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I live in a two story apartment complex (upstairs neighbors are REAL nice). My bedroom has an AC Box/Swamp Cooler mounted into the wall. Directly above it is a similar unit for my neighbors.

The problem is that when it gets unbearably hot (as it does during summers here) the upper unit eventually starts to drip water directly down onto the top of my unit. This creates an immensely frustrating sound in my room, as the hollow metal box in my wall echoes this consistent dripping noise, keeping me from falling asleep or enjoying the quiet in general.

I have asked the landlords if they can either repair the upstairs unit or put a barrier between the water and my unit, but their response was "Meh, swamp coolers drip, get over it."

I feel like i'm going to have to fix this problem myself and am wondering what I can do to stop the dripping.

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    Go buy some PVC tubing, and attach it to the upper unit's weep hole, then direct it to the left or to the right. – noybman Jun 14 at 2:40
  • tie a string in a location where the drops originate ... the water will then run quietly down the string – jsotola Jun 14 at 22:45
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If the drip is that noisy, it's probably hitting a flat horizontal spot on your unit. If you can add something to the top of your unit that is at a steep angle that the drip lands on, the drip shouldn't be as noticable.

You might be able to put a flower pot with just sand in it, or even an actual plant with soil on it on top of your unit?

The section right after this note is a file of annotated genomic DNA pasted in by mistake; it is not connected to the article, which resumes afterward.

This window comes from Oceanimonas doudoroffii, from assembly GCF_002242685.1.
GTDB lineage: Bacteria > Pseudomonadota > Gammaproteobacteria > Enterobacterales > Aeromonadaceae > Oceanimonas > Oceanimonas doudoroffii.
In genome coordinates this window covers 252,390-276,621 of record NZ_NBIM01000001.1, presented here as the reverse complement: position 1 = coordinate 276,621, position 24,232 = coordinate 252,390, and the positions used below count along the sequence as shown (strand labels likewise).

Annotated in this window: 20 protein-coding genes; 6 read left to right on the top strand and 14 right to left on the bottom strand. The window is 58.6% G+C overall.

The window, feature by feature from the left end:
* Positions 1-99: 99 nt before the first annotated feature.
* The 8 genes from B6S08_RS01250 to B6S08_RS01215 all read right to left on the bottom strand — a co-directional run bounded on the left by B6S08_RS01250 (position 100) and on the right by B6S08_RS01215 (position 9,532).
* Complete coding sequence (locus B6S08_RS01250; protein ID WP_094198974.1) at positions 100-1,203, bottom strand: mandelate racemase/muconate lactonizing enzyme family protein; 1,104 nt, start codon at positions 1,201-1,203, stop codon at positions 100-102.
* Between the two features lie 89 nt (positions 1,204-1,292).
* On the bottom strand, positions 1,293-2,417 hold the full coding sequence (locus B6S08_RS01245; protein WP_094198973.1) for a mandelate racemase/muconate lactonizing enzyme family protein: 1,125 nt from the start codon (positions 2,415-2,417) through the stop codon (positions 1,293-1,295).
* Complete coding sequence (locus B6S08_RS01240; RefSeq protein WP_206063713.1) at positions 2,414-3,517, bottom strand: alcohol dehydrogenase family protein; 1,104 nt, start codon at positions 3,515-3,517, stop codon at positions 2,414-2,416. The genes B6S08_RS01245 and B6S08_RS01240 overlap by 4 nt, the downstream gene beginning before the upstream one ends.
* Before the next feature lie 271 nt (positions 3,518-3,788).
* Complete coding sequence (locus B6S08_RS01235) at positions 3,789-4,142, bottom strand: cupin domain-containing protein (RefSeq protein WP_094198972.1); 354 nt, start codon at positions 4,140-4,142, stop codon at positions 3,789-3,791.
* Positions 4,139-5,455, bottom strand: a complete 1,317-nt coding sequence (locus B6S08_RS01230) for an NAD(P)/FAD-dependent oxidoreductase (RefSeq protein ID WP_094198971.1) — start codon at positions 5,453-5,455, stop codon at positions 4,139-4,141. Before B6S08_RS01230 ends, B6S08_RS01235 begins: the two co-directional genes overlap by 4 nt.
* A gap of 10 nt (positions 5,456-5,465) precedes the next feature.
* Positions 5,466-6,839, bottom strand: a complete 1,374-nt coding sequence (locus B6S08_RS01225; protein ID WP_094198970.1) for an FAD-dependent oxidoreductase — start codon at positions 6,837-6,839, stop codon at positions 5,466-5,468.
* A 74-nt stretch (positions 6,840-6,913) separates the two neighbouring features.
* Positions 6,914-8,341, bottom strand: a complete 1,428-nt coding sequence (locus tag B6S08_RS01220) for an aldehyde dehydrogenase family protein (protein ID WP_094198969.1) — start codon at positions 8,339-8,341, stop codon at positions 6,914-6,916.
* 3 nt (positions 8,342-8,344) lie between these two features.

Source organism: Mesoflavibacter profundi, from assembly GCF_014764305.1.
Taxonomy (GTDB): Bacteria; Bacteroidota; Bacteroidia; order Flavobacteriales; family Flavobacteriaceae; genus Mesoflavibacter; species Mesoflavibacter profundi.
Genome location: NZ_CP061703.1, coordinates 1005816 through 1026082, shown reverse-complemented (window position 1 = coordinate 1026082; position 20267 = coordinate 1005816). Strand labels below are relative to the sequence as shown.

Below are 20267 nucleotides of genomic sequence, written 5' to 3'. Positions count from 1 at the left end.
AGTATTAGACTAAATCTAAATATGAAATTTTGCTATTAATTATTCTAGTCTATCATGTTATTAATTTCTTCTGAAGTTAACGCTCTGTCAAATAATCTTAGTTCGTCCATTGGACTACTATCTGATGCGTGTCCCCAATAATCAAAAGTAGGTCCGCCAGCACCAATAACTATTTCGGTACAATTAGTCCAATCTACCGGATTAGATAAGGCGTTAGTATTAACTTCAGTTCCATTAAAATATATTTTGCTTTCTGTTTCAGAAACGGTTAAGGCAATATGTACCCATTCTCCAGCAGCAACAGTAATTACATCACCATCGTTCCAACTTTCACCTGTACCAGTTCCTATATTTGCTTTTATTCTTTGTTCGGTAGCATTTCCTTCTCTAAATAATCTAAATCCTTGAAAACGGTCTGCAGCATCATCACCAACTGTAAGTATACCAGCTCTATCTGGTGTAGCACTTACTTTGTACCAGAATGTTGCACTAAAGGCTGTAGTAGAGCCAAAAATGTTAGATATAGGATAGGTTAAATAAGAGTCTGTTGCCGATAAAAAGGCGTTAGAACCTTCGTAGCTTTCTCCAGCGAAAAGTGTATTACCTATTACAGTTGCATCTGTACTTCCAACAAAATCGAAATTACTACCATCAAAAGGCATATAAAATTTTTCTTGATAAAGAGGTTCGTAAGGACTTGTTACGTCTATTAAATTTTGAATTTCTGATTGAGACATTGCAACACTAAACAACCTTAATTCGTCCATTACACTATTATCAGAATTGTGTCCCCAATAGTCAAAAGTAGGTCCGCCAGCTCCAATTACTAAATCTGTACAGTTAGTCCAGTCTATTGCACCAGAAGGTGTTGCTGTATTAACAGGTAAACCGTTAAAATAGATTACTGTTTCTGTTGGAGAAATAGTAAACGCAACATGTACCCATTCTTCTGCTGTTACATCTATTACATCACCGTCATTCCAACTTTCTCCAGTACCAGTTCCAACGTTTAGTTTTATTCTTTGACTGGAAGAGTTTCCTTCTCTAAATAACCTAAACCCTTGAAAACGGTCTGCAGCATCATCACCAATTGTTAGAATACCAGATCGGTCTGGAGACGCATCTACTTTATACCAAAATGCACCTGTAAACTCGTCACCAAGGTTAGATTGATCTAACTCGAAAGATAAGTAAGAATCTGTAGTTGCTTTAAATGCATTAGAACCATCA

• I thought of a sponge, that could help as well. But the water is still there, shouldn't it be drained? – puck Jun 14 at 14:01
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The answer may depend slightly on whether the cooler is refrigeration air conditioning (the dripping water is condensate) or swamp cooler (the dripping water is a leak of fresh running water) because the volume of water could be substantially different between the two.

If the water droplets fall onto something with more mass, such as thick metal plate or a brick, there'll be less noise made. Slope it as suggested by Dotes for even better results.

An alternative is to catch the drip before it happens. One way to do this is inspired by the concept of a rain chain. The idea is to provide a path for rivulets of water to run down rather than falling freely as droplets. Attach a length of chain, rope, wire, etc so that the droplets forming on the upper unit get pulled onto the surface of the rain chain. They'll run silently down to the end of the chain. If drips form at multiple places they could be gathered with some kind of pan (a baking sheet pan for example), or multiple rain chains could be employed -- joined into a single chain if desired, or each left to hang separately.

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